If a fight ensues, keep in mind that dogs tend to establish a social hierarchy soon after they meet. Scuffles to determine top dog can involve heavy barking and growling. However, real fights can take place, in which a dog latches onto another dog or otherwise injures him. Intense fights can be silent. If you intervene, do not put your hands anywhere near the dogs’ heads or get between them to avoid getting bitten yourself. If another person is available each person picks a dog and grabs its tail or hind legs, pulling back and up until the dog loosens its grip. The grabber should then move away quickly. There is some risk, since dogs will sometimes turn and bite whoever is hanging on to them.
Prevention, of course, is the best approach. Keeping your dog safe and providing good leadership — is the most important thing you can do.
Dogs react fast, and sometimes get angry toward each other, just like people. The difference is that dogs respond immediately then, typically, forget about it once the disagreement is resolved. Some 90% of a puppies time is spent biting other puppies. This is part of developing bite inhibition, in which young dogs learn how to control their jaws. The optimal time for dogs to develop bite inhibition is between two and four and a half months of age.
* Dogs initiate fighting when they do not feel secure around other dogs.
* The top dog knows he’s boss and usually is able assert rank within 3 seconds. Usually, the top dog does not have to resort to actual fighting to prove his point.
* Middle-ranking order male dogs feel insecure and in need of proving something.
* Females have the potential to engage in fights, and to be as tenacious as males. When females fight with female or male dogs, often it’s to gain a possession.
* Dogs perceive neutered dogs as less of a threat. With male dogs, neutering reduces the chances dogs will bite and neutering is linked with a reduction in several kinds of aggression.
* When dogs growl at younger dogs, this leads to the development of active appeasement on the part of the lower-ranking dog. The lower-ranking dog learns to show deference, which signals that he understands and respects the hierarchy. So then, typically, the older/more dominant dog will let the youngster play.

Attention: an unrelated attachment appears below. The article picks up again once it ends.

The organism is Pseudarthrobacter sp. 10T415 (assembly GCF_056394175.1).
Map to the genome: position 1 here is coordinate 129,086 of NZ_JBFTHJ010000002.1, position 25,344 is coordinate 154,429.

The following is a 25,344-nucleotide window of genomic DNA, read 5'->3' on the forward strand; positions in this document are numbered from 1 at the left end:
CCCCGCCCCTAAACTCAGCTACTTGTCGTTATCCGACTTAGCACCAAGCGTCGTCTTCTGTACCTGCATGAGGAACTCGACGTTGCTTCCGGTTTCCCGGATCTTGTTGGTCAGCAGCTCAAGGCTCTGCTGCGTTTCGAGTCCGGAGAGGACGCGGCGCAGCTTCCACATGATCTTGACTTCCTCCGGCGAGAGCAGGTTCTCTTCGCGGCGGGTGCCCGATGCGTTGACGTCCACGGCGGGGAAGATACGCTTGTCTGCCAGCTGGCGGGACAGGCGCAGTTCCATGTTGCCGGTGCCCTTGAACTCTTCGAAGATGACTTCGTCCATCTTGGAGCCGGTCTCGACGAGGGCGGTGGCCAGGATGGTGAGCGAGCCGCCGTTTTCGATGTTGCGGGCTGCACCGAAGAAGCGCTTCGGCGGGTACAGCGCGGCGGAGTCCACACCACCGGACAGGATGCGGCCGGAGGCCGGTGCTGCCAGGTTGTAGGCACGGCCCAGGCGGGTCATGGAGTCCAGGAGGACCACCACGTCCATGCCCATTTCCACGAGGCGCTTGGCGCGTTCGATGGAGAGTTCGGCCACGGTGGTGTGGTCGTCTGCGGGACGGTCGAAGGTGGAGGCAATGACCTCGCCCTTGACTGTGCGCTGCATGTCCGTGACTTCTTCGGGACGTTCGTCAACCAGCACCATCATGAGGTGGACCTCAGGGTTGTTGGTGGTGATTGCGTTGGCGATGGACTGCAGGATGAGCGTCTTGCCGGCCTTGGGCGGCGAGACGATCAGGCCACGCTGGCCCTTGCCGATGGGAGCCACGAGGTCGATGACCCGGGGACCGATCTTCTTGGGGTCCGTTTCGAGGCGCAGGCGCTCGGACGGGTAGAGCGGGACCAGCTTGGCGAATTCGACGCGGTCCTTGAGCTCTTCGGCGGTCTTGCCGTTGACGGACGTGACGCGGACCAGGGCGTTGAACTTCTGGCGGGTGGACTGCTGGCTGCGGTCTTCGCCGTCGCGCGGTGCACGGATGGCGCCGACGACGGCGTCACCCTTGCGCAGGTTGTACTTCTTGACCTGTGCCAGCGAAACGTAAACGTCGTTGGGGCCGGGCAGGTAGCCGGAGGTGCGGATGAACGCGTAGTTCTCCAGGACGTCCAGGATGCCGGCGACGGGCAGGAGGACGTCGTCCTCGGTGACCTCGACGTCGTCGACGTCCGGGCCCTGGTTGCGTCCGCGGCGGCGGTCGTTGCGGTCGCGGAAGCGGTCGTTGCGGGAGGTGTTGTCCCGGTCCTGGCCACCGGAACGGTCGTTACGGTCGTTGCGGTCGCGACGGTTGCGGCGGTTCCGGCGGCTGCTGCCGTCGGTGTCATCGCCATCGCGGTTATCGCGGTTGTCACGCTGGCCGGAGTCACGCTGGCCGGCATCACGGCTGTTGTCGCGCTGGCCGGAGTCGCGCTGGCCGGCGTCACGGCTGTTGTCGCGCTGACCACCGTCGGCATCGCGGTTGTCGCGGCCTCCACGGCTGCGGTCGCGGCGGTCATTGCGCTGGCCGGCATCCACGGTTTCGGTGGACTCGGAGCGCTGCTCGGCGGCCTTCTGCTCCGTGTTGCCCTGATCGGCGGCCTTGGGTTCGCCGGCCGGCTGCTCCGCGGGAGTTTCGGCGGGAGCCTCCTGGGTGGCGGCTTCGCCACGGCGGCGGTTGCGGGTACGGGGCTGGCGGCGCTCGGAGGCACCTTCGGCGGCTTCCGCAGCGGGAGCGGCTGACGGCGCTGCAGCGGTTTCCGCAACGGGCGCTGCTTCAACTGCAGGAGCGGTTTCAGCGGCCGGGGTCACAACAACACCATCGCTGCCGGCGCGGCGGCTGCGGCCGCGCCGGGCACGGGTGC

* Playing is more than having fun for dogs; it’s a way to compete and a way to establish rank.
Positive steps you can take:
* Most people ignore good behaviour. But it is important to praise and reward good behaviour in order to encourage the dog to repeat it. Solicit and praise good behavior, instead of punishing the bad.
* Do not tense up with the lead or yell during the approach of another dog. That can make your dog associate the sight of another dog with punishment.
* Timing is everything, it is crucial for you to develop the ability to redirect your dog’s attention back to you.
Tips for avoiding fights:
* Never allow any dog to achieve dominant status over any adult or child. If dogs always know their social ranking and are never allowed to challenge people, they will usually be good family members,
* Feed dogs in separate areas, rooms or in their own cage.
* Do not toss treats out to dogs. Instead, have each dog obey a command, such as sit, individually, and give the treat right after he/she obeys.
* If any chance dogs will fight over toys, don’t give the dogs toys unless they are in separate locations.
* Do not give dogs toys that fanatically excite them.
* Don’t permit tug-of-war or aggressive wrestling. These games can quickly escalate into a fight.
* Don’t give dogs rawhides, pig hooves or other highly coveted goodies. At the very least, don’t allow dogs free access to them. The dogs are likely to fight over them.